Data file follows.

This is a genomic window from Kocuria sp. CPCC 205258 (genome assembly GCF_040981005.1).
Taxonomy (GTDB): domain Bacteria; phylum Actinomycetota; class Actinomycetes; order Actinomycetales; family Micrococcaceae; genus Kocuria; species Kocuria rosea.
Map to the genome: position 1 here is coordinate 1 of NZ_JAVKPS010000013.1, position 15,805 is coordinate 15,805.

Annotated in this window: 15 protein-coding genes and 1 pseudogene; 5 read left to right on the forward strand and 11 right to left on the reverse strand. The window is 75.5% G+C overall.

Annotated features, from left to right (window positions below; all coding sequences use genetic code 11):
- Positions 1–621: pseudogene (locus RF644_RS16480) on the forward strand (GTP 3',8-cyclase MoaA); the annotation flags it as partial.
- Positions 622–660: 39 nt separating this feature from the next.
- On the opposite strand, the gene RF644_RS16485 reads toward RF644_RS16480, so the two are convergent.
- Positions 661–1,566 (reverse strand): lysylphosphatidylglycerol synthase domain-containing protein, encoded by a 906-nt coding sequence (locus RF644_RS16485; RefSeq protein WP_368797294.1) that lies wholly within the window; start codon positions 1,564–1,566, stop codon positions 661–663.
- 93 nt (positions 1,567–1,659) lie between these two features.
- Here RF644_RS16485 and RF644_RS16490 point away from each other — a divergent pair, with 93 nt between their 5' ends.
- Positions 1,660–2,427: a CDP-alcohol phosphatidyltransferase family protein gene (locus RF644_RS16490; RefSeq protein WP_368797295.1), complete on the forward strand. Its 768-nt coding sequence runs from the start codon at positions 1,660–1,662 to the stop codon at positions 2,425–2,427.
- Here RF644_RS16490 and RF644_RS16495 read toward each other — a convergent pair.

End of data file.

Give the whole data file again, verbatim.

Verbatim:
This is a genomic window from Kocuria sp. CPCC 205258 (genome assembly GCF_040981005.1).
Taxonomy (GTDB): domain Bacteria; phylum Actinomycetota; class Actinomycetes; order Actinomycetales; family Micrococcaceae; genus Kocuria; species Kocuria rosea.
Map to the genome: position 1 here is coordinate 1 of NZ_JAVKPS010000013.1, position 15,805 is coordinate 15,805.

Annotated in this window: 15 protein-coding genes and 1 pseudogene; 5 read left to right on the forward strand and 11 right to left on the reverse strand. The window is 75.5% G+C overall.

Annotated features, from left to right (window positions below; all coding sequences use genetic code 11):
- Positions 1–621: pseudogene (locus RF644_RS16480) on the forward strand (GTP 3',8-cyclase MoaA); the annotation flags it as partial.
- Positions 622–660: 39 nt separating this feature from the next.
- On the opposite strand, the gene RF644_RS16485 reads toward RF644_RS16480, so the two are convergent.
- Positions 661–1,566 (reverse strand): lysylphosphatidylglycerol synthase domain-containing protein, encoded by a 906-nt coding sequence (locus RF644_RS16485; RefSeq protein WP_368797294.1) that lies wholly within the window; start codon positions 1,564–1,566, stop codon positions 661–663.
- 93 nt (positions 1,567–1,659) lie between these two features.
- Here RF644_RS16485 and RF644_RS16490 point away from each other — a divergent pair, with 93 nt between their 5' ends.
- Positions 1,660–2,427: a CDP-alcohol phosphatidyltransferase family protein gene (locus RF644_RS16490; RefSeq protein WP_368797295.1), complete on the forward strand. Its 768-nt coding sequence runs from the start codon at positions 1,660–1,662 to the stop codon at positions 2,425–2,427.
- Here RF644_RS16490 and RF644_RS16495 read toward each other — a convergent pair.